Five online gambling firms have been caught violating a ban which prevents them from advertising and targeting children in the UK.
The findings came after the Advertising Standards Agency (ASA) used child “avatars” to track the type of ads easily seen by children when they are online. The avatars simulate online web browsing by youngsters.
The country’s advertising watchdog identified ads by 43 gambling operators, which appeared on two dozen children’s websites, 20 YouTube channels, as well as other freely accessible online outlets.
Over a two-week monitoring period, the ASA found five brands in breach of the strict advertising rules imposed on online gambling ads.
Unibet, Redbet, Vikings Video Slot, PlayOjo and Multilotto have been caught breaking the UK advertising code banning gambling ads targeted at minors.
Advertising Standards Authority
The results of the sting operation showed that 11 child friendly websites were bombarded with 23 gambling ads, appearing 151 times.
Majority of the ads were from “Vikings2 Video Slot – the largest violator of the advertising code – accounting for 80% of the number of times a gambling ad appeared across the sites. The ads did not appear on YouTube channels.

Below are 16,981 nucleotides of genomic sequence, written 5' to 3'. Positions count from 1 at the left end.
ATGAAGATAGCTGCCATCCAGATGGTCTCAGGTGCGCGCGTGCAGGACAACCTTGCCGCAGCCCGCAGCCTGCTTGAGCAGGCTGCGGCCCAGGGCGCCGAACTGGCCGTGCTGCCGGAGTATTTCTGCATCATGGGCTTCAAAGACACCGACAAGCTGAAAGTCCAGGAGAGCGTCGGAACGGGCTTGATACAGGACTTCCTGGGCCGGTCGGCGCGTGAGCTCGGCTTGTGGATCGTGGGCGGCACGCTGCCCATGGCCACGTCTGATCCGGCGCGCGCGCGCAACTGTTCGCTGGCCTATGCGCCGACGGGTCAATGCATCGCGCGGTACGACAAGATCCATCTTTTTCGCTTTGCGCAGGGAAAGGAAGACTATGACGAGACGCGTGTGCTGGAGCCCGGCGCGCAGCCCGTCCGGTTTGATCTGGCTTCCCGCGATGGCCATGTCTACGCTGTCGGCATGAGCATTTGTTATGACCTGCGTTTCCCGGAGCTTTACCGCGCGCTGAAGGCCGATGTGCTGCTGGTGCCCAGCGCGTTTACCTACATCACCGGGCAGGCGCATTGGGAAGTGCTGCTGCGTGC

Third-Party Firms Blamed
While the gambling brands in question admitted to the violation, the blame was put on third-party firms which they said committed mistakes in running their online campaigns.
The most famous brand among the violators was Unibet, which is owned by Kindred Group, one of the world’s largest gambling companies. Among other high-profile brands operated by Kindred are Maria Casino, iGame and 32Red.
Unibet has an ongoing sponsorship deal with football club Aston Villa and was the main kit sponsor of the football team last season. Currently, the brand appears on the team’s training kit, with the team’s shirt now being sponsored by 32Red. Unibet was also the first official betting partner of Warwickshire County Cricket Club.
Responding to the ASA’s findings, Alexander Westrell, Kindred Group’s Head of Communications said the breach was committed by a third party who was hired to run their online ads. The violations allegedly happened without the company’s knowledge but the company has now addressed those concerns and will ensure that no ads target underage gamblers.
The UK watchdog said online avatars are a huge help in exposing rule-breakers, not only in terms of gambling ads, but also in areas which include junk food and alcohol advertising.
The ASA is now considering extending monitoring to websites that require a log-in procedure, including social media networks like Facebook, Instagram and Twitter.